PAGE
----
Many stories of a World War II veteran’s service involve receipt of the notorious draft letter, travel to a basic training site, and then an overseas assignment in a combat zone in either Europe or the Pacific.
However, local veteran Richard Gibler received the rare opportunity to serve in two combat theatres beginning with his arrival on Omaha Beach on D-Day and ending the following year on an island in the Pacific.
A 1941 graduate of Centertown High School, Gibler, 91, Jefferson City, Mo., explained that he tried to join the Navy shortly after the war began and but was told he “wasn’t big enough.”
Persistence paid off when, in 1943, he was able to enlist and was soon on his way to naval boot camp at Great Lakes, Ill.
“In training they gave us these Morse code tests—but I thought all the sounds (in the test) sounded the same,” Gibler said. “There was no way I could have passed that test but after it was over they said, ‘You’re going to radio school,’” he grinned.
For the next several weeks, the sailor attended radio school at Northwestern University in Evanston, Ill. In September 1943, he and a group of fellow sailors were pulled from training and boarded a railroad car Gibler describes as “a relic-and-a-half” bound for Camp Bradford, Va., where they became the 6th Beach Battalion and began a cycle of amphibious training.
“The battalion was kind of an independent organization,” Gibler said. “We had corpsmen, doctors, boat repair people, communications—everything but lawyers. We were training to become one of the first groups of people to go in during an invasion,” he added.
The battalion travelled to England in early January 1944 where they continued to participate in maneuvers that provided additional practice in beach assaults and landings. On June 1, 1944, they boarded an attack transport that brought them to one of the most famous beach landings in military history.
“They got us up bright and early on D-Day (June 6, 1944),” Gibler said. “We were part of the first wave of landings.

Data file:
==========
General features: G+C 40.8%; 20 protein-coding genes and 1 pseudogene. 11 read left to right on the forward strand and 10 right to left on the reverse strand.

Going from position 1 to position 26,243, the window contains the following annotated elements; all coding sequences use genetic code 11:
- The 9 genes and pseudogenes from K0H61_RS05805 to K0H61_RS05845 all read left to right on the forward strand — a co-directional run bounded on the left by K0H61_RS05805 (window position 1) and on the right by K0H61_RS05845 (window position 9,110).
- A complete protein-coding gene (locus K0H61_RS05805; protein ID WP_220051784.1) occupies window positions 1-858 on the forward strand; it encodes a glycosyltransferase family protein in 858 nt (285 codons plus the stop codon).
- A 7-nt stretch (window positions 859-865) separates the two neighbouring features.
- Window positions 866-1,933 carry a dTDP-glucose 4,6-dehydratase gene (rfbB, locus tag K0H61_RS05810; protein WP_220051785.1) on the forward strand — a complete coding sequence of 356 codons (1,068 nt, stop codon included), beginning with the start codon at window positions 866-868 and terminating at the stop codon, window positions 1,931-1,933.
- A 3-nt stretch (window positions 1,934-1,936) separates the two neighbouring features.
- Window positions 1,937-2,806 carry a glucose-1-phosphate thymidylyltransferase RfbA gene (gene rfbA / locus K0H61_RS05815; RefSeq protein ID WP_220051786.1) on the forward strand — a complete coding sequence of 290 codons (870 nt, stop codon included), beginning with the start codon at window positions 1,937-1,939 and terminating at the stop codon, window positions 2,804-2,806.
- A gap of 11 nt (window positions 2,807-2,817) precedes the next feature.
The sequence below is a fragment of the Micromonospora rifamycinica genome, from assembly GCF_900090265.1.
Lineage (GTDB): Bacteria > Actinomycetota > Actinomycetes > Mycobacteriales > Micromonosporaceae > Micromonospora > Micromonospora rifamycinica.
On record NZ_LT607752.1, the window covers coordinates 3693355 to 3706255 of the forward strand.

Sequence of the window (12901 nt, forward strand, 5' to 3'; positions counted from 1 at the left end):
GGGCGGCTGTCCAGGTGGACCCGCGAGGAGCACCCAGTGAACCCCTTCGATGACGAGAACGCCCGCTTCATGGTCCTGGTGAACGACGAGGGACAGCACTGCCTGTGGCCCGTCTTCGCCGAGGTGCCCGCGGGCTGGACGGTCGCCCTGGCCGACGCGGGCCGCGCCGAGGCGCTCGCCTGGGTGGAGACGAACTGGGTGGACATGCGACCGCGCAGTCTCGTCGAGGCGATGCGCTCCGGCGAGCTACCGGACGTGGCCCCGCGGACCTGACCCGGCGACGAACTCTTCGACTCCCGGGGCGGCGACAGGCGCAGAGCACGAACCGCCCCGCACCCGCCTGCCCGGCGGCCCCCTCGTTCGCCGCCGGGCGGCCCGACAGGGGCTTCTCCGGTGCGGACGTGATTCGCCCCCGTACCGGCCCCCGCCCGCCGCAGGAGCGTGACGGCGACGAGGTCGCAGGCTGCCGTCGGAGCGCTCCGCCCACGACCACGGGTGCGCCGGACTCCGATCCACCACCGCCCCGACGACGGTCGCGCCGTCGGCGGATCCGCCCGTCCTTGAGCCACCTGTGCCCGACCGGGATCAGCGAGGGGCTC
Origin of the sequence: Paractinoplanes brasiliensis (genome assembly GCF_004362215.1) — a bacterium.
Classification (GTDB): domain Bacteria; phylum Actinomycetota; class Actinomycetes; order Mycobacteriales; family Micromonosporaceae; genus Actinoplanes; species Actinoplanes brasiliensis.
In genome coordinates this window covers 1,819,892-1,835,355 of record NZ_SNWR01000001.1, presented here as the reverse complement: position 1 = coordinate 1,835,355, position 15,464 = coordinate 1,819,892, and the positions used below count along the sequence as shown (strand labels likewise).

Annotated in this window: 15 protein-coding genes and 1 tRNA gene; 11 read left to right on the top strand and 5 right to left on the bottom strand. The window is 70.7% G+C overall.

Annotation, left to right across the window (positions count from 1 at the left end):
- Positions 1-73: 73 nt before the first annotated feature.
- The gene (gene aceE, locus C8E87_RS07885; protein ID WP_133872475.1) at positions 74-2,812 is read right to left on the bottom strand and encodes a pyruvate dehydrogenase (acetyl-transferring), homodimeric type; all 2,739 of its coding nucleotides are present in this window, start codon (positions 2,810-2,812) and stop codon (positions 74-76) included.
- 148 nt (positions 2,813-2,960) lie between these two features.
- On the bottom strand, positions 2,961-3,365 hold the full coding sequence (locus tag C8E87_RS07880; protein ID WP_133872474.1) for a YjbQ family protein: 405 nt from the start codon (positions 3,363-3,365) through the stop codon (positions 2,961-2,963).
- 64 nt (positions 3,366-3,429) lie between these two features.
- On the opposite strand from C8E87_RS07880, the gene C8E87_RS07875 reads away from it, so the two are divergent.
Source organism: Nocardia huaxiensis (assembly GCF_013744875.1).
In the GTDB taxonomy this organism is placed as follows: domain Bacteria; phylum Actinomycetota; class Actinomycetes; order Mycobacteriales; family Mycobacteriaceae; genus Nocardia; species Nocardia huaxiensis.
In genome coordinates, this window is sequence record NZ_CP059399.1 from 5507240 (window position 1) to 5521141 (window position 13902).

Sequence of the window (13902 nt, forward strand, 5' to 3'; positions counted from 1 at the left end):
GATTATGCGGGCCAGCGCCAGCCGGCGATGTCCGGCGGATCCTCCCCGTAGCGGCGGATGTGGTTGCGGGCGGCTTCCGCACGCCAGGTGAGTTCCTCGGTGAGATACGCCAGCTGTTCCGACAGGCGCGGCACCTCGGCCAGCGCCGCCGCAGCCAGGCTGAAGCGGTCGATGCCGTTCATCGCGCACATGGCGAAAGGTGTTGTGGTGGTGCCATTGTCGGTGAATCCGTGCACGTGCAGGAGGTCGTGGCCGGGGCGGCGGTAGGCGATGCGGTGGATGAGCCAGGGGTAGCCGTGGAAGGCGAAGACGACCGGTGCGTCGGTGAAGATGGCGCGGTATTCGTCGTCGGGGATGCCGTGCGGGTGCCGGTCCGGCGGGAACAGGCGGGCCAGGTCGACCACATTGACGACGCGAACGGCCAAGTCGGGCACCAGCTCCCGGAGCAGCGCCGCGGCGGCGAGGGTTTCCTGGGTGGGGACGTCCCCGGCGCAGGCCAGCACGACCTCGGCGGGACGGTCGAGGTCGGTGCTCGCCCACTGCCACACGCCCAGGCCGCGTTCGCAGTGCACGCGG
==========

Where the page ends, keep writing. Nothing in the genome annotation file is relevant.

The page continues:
“We came in on a LCVP (landing craft vehicle personnel)—I think there were about 30 of us and we were packing radio equipment, generators, code books and an antenna.”
Once the group made the landing amid a shower of German bullets and artillery shells, Gibler said they were able to set up communications in order to relay messages to and from ships in the English Channel.
“We stayed right there on the beach pretty much the entire time we were in France,” he said.
Several weeks later, as Allied forces continued to press the war inland, Gibler’s amphibious-trained battalion returned to England. By the middle of September, they arrived back in the United States and were given 25 days of leave.
Gibler then received orders to report to Oceanside, Calif., spending several more weeks in amphibious training; however, in December 1944, he departed the West Coast bound for Pearl Harbor.
For the next several months, he served aboard an assault personnel attack ship and a Victory ship, participating in several Pacific engagements including the invasion of Okinawa in April 1945.
“When we got to Okinawa (April 11, 1945), we received quite a reception that night—and every night!” Gibler said. “The Japanese really didn’t want us there. It really became quite the turkey shoot for us … since you’d just pick out the (Japanese) planes you wanted to shoot at.”
Returning to Pearl Harbor the following month, Gibler’s service eventually took him to Guam where he was stationed when he learned of Japan’s surrender in mid-August 1945.
“Being a radio operator, we got the news firsthand,” he said. “It wasn’t even a day after the (Japanese) surrendered that we threw out the code books and began to communicate in plain English again.”
When asked what he and his fellow sailors did in celebration of the end of the Second World War, Gibler said with a grin, “Drank a little beer, I guess.”
The sailor left Guam for the United States on January 2, 1946 and was discharged from the Navy later that month. Returning to Mid-Missouri, Gibler went to work for his father on the family farm.
In 1950, he married Jenetia Gemeinhardt and later went to work for the utility company that became Ameren Missouri. In 1986, he retired from Ameren after 36 years of employment with the company.
Of all his experiences during a chaotic period and in dangerous locations, Gibler notes that there is one remnant from his military service for which he maintains an ingrained appreciation: the camaraderie.
“A lot of the guys I served with are no longer around, but as silly as it may sound, regardless of all of the tough times we went through, we really had some good times as well.”
He added: “Out of about 400 people that served in my outfit, there’s only about 40 of us left … and though there weren’t many of us who served in both theatres, some of us really put on quite a few miles together.”
Jeremy P. Ämick writes on behalf of the Silver Star Families of America.